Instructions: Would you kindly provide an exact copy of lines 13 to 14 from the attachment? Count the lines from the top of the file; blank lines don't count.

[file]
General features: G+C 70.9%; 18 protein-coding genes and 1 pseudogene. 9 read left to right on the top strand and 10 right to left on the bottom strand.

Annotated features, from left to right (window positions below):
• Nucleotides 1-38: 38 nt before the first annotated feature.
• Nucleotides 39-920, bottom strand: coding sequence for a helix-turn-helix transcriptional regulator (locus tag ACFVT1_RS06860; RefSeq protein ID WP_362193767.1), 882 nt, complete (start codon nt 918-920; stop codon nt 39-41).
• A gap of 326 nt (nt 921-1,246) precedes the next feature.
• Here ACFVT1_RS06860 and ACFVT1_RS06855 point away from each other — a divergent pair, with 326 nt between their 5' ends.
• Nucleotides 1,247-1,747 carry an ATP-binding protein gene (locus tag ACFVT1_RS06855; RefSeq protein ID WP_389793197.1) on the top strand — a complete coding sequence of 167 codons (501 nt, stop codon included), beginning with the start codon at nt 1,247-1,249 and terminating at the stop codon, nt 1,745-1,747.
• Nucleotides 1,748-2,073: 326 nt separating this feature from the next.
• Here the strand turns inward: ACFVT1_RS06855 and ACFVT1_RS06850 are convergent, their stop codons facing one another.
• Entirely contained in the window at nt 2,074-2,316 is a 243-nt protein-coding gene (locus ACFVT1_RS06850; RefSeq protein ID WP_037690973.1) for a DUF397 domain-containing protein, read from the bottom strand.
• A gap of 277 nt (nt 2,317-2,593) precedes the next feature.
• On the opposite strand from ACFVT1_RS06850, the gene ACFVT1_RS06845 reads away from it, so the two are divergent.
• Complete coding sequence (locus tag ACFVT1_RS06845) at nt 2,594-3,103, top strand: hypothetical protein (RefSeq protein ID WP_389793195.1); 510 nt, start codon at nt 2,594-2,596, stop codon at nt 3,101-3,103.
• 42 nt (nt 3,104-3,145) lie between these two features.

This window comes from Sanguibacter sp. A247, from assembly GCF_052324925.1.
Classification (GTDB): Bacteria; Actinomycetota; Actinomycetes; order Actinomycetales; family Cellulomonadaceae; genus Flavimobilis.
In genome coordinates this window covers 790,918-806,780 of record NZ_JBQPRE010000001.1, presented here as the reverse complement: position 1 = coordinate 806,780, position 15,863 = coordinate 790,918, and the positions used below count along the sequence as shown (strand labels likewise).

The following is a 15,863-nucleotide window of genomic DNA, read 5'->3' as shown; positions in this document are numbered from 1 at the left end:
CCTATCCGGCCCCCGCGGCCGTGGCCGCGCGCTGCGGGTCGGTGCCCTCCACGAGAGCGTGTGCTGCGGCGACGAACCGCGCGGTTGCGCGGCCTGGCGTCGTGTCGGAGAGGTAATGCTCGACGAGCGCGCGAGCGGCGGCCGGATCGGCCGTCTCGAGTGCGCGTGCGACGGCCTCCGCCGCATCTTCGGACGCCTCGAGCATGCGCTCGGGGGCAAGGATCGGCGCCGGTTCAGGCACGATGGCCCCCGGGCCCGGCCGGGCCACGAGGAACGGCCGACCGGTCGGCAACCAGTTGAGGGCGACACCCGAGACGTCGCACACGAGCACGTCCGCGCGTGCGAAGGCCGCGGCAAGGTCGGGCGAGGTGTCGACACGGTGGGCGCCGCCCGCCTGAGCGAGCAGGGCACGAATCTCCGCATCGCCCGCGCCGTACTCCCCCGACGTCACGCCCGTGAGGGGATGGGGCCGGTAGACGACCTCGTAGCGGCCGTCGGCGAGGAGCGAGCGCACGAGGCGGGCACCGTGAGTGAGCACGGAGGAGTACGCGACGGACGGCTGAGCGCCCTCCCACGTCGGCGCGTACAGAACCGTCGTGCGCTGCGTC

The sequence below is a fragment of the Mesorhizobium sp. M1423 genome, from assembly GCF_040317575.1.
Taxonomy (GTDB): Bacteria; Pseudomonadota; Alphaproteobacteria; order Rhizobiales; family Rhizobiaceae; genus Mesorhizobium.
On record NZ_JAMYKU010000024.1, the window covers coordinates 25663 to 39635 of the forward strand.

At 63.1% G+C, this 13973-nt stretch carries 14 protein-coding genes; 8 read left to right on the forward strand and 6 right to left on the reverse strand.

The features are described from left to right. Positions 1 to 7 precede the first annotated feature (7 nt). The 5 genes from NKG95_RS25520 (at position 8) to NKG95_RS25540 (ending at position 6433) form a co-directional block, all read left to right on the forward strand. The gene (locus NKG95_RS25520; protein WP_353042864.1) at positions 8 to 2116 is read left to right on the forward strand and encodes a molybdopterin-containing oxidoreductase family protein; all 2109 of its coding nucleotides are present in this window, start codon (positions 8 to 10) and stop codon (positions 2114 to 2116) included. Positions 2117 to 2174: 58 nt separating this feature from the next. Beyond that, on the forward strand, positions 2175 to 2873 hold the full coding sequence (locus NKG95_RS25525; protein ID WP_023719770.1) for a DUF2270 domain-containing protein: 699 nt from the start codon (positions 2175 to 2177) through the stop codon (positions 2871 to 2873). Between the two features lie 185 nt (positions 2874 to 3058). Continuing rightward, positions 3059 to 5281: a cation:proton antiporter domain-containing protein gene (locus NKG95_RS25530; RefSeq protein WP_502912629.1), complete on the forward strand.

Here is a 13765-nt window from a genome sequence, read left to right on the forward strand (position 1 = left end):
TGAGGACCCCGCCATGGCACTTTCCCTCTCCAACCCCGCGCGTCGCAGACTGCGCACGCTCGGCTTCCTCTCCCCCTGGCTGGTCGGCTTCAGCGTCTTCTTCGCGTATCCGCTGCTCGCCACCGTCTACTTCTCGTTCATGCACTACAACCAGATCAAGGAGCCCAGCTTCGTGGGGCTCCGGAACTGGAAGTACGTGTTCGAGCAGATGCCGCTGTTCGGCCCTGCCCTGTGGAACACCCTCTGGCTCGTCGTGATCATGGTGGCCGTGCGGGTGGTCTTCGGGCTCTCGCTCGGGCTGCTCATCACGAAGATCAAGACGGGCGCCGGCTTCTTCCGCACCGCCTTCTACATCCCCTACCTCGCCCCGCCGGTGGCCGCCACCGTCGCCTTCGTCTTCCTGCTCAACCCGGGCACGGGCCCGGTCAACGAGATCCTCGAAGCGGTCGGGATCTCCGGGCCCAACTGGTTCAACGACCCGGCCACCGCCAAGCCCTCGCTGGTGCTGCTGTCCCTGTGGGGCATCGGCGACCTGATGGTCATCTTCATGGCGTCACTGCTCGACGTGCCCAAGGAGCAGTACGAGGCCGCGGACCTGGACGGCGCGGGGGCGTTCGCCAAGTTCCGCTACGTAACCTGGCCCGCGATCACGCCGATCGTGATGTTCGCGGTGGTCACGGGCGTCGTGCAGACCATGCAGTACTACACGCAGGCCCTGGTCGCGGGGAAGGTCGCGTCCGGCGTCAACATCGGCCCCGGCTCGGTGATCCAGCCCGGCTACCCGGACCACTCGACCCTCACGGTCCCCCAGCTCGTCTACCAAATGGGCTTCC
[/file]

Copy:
• Complete coding sequence (locus tag ACFVT1_RS06845) at nt 2,594-3,103, top strand: hypothetical protein (RefSeq protein ID WP_389793195.1); 510 nt, start codon at nt 2,594-2,596, stop codon at nt 3,101-3,103.
• 42 nt (nt 3,104-3,145) lie between these two features.